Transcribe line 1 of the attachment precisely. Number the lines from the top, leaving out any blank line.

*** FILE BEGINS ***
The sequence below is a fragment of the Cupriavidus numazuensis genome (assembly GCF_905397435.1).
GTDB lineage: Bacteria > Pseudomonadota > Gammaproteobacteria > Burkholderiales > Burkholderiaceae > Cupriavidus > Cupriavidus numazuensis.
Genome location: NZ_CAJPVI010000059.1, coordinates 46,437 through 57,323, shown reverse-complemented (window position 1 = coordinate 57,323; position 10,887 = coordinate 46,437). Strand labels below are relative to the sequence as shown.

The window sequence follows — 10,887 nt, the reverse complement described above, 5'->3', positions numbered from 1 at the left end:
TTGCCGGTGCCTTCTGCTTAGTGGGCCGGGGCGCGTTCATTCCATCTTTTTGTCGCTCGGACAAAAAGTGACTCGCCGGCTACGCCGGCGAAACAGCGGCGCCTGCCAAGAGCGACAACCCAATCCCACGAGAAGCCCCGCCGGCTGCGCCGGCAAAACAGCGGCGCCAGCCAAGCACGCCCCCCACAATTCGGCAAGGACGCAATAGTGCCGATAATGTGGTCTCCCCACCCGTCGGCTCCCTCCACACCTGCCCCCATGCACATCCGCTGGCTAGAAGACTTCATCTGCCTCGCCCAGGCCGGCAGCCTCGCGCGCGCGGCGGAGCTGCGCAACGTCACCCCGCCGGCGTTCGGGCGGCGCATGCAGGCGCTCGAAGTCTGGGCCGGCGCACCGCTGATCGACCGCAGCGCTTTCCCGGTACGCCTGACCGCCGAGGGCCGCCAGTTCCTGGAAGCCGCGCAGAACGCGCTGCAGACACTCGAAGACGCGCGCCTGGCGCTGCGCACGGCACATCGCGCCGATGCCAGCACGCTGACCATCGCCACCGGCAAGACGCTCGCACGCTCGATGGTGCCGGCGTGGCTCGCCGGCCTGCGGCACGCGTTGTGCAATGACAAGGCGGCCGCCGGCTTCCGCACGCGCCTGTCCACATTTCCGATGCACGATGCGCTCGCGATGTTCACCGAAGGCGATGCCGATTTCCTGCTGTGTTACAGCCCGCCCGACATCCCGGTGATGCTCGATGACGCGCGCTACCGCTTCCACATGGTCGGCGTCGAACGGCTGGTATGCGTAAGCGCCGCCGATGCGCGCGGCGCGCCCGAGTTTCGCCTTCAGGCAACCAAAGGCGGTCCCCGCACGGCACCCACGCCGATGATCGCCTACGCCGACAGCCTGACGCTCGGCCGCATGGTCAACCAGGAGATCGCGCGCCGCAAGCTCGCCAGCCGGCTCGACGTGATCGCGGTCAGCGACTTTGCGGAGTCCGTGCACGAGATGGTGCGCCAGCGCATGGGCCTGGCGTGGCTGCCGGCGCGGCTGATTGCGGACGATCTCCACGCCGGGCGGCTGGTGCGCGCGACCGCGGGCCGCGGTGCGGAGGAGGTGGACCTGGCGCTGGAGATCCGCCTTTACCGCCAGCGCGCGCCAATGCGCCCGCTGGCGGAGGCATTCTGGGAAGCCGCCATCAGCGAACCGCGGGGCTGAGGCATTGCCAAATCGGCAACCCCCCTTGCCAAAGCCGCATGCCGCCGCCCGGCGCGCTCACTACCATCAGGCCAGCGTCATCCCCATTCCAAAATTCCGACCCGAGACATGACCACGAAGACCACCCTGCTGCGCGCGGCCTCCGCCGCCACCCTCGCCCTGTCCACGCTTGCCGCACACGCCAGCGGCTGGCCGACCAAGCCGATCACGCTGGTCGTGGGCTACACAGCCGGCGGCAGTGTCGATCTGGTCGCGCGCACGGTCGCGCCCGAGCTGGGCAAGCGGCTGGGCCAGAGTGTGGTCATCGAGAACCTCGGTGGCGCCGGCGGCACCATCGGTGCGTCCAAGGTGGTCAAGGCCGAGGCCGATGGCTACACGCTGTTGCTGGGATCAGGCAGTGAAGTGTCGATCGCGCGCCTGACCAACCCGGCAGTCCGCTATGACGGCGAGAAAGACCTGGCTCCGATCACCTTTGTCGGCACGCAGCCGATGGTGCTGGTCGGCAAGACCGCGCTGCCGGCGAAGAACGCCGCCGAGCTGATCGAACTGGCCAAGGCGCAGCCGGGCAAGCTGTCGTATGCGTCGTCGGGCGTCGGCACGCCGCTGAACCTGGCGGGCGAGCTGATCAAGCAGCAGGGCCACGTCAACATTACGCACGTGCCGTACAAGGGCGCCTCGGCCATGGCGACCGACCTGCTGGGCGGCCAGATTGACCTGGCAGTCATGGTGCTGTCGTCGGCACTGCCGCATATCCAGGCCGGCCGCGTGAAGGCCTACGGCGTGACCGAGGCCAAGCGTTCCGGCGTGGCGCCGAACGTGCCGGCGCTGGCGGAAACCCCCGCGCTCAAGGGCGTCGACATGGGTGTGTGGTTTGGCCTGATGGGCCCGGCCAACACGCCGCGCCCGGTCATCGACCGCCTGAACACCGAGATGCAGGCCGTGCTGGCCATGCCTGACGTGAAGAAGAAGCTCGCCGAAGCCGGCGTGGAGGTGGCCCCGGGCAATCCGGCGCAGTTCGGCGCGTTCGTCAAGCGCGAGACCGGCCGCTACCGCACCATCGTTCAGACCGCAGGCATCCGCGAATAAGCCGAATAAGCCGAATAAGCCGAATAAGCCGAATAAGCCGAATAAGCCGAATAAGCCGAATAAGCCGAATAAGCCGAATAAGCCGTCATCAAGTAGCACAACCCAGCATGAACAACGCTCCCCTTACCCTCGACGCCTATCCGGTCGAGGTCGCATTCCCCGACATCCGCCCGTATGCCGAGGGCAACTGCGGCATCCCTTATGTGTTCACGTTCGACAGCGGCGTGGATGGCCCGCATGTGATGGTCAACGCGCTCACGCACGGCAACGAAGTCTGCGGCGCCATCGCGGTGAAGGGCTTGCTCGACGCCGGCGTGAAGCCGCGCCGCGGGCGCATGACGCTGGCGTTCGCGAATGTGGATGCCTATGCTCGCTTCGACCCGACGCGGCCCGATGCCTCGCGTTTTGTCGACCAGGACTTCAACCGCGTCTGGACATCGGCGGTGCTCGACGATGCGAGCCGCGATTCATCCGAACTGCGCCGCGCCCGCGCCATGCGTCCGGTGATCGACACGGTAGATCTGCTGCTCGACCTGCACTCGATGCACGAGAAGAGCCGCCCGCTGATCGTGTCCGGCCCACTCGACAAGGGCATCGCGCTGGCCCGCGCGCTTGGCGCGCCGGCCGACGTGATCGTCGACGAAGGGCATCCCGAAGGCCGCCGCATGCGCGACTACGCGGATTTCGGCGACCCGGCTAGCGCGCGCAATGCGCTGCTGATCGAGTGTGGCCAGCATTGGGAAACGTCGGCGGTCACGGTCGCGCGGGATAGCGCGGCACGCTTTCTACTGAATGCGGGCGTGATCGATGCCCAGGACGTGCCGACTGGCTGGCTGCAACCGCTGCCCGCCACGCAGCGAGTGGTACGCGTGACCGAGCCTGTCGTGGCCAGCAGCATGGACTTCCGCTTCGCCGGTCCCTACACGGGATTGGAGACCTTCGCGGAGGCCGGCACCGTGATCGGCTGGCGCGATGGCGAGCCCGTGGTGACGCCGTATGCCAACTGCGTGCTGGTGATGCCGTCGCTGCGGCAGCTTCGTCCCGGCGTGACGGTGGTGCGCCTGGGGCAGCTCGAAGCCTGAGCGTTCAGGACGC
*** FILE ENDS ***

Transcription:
The sequence below is a fragment of the Cupriavidus numazuensis genome (assembly GCF_905397435.1).